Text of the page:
Leonardo Helicopters will in the coming weeks wrap-up a flight-test campaign to validate improvements to the AW101 that will offer pilots more power and control.

Tests have been under way since 2021, including a hot and high campaign performed in the USA last summer. Since then, the trials have transferred to Italy, where the rotorcraft has conducted sorties from Cuneo and Asiago in the country’s mountainous north.

AW101 sil-c-Leonardo Helicopters

Source: Leonardo Helicopters

Upgrade will lift power available at take-off

Deliveries of AW101s with the enhanced performance package are already under way to an undisclosed customer, but the manufacturer is confident other operators will also sign up.

Tests in the USA last year were carried out using a Royal Norwegian Air Force-operated aircraft.

Key to the upgrade is an increase in the main gearbox (MGB) torque rating at take-off to 117%, a five percentage point rise from the previous 112% figure.

This lifts available take-off power to 5,830shp (4,350kW) – or 1,943shp for each of the AW101’s three GE Aviation CT7-8E engines – up from a total of 5,580shp previously, or 1,860shp per engine.

Performance in hot and high conditions is improved, alongside the helicopter’s one engine inoperative (OEI) capability.

In the most extreme case, transient take-off power for 6s in an OEI condition, the MGB’s torque rating will now sit at 142%, yielding 4,720shp from the two remaining engines.

Pilots will also benefit from changes to the engine-control software that reduce the point at which safety systems would normally kick-in.

Rotor speed can now be allowed to decay to 95%, down from 98% previously, before the so-called ‘blow away’ feature is triggered, which automatically applies emergency power.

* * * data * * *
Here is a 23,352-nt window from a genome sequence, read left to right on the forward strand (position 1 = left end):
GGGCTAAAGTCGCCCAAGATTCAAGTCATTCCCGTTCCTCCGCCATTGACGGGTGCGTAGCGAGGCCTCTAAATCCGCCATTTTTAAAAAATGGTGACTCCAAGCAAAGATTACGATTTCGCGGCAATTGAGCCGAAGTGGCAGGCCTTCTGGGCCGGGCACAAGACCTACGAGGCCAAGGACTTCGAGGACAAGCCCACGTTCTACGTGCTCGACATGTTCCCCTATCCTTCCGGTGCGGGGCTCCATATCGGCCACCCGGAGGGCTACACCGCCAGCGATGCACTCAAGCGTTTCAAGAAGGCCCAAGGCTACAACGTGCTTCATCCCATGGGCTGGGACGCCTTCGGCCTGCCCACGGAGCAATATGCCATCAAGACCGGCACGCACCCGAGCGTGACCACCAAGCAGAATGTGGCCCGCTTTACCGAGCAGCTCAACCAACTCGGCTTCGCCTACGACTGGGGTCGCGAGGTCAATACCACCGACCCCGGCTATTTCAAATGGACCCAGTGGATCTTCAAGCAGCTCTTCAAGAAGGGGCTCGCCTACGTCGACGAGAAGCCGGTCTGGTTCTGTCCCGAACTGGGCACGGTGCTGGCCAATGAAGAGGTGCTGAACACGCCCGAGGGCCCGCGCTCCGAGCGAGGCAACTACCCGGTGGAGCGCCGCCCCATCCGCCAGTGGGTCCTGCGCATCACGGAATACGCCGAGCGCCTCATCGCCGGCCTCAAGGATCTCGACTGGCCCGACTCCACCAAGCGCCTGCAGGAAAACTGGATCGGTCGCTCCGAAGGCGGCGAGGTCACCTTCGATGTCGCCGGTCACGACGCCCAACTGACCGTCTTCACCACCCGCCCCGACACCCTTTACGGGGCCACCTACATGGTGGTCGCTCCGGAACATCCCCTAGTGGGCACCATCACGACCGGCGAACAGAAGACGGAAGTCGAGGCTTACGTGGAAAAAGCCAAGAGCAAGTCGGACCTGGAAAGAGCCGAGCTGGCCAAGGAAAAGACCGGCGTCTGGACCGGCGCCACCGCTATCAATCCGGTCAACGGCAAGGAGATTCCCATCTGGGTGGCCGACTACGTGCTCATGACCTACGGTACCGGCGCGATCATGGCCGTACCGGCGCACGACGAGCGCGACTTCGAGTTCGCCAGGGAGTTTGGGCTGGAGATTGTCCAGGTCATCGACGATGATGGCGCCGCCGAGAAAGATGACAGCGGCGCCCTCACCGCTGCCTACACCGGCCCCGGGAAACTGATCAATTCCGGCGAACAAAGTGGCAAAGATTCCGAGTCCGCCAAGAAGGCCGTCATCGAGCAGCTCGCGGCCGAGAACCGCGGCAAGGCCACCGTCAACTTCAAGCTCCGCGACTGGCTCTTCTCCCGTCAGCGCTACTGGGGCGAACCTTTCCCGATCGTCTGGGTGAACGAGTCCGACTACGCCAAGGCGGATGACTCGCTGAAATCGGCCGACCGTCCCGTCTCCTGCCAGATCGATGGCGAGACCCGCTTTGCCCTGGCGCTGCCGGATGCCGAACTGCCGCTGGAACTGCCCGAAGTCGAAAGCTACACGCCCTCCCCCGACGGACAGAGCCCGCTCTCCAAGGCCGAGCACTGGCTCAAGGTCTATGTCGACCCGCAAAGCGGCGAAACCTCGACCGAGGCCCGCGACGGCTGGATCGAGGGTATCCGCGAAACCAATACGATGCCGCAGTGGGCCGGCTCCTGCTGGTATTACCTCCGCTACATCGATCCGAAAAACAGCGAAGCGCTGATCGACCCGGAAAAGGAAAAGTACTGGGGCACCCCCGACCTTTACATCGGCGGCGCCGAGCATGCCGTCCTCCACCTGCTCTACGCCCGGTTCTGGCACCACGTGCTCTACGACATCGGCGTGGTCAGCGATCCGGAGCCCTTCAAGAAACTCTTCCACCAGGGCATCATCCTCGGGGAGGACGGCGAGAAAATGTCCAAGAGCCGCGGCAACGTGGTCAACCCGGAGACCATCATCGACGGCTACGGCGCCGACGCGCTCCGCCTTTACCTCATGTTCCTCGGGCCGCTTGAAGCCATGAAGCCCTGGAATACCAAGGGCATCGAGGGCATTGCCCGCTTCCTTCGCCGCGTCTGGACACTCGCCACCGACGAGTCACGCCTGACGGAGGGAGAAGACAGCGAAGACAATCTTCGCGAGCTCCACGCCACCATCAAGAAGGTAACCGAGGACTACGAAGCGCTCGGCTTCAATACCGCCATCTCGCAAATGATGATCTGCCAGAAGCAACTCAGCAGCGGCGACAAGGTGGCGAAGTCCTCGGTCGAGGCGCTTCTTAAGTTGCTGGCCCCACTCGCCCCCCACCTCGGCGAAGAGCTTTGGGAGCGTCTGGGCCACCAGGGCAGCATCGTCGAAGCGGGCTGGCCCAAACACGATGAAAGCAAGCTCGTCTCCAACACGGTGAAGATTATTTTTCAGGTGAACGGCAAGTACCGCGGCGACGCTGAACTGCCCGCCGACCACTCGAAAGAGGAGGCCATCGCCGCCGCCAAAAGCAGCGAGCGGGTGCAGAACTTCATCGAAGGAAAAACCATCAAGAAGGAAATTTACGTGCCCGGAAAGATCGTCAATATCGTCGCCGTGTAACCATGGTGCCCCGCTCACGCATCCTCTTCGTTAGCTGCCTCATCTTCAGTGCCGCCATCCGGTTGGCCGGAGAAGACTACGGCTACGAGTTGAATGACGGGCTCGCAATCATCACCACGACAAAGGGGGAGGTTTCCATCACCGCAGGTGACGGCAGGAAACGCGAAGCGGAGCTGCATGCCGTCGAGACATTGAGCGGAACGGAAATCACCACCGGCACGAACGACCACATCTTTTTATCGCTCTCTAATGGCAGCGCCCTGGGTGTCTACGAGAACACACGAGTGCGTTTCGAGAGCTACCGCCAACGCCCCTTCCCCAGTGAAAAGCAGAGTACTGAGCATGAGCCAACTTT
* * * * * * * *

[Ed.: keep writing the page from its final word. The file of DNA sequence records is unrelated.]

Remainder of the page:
AW101 Norway again-c-Leonardo Helicopters

Source: Leonardo Helicopters

Previous tests were conducted with Royal Norwegian Air Force asset

Kristian Daines, AW101 performance improvement programme manager at Leonardo Helicopters UK, says the changes to the engine-management system “allows more controllability before the safety mechanisms kick in, which gives you the ability to fly in tighter spaces and take-off from more difficult airfields”.

The blow away feature also risks over-torqueing the MGB, requiring unscheduled overhaul of the component.

“From an operator point of view, not only are we giving them more power, we are giving them better handling qualities, and preventing unintended maintenance,” says Simon Tutcher, chief engineer for the AW101/EH101 at Leonardo Helicopters UK.

“It’s something that will have a large effect on the AW101 in terms of its capability and also its support.”

Overall, the enhancement “is the most significant change we have made to the AW101 since we introduced the CT7-8E [engine],” says Tutcher.

Tests are due to wrap up in November and should culminate in certification for the enhancement being granted by Italy’s military airworthiness authority.

Changes are required to the engine management software and to the flightdeck displays to accommodate the upgrade. While in theory it could be applied to any AW101 with the correct gearbox and the latest CT7-8E engines, Tutcher says the airframer has no plan “to actively roll it out to other existing customers”.

“From a baseline point of view moving forward, this is the default for the AW101 now.”

Because they are equipped with Safran RTM322 engines, the enhancement cannot be applied to the UK Royal Navy’s fleet of AW101 Merlins as part of a planned life-extension programme.

Although the upgrade is being fielded by an initial operator, “we are working with a second customer to develop it further – that includes HMI [human machine interface] assessments and improvements to the whole operating system to make it as good as it can be,” says Tutcher.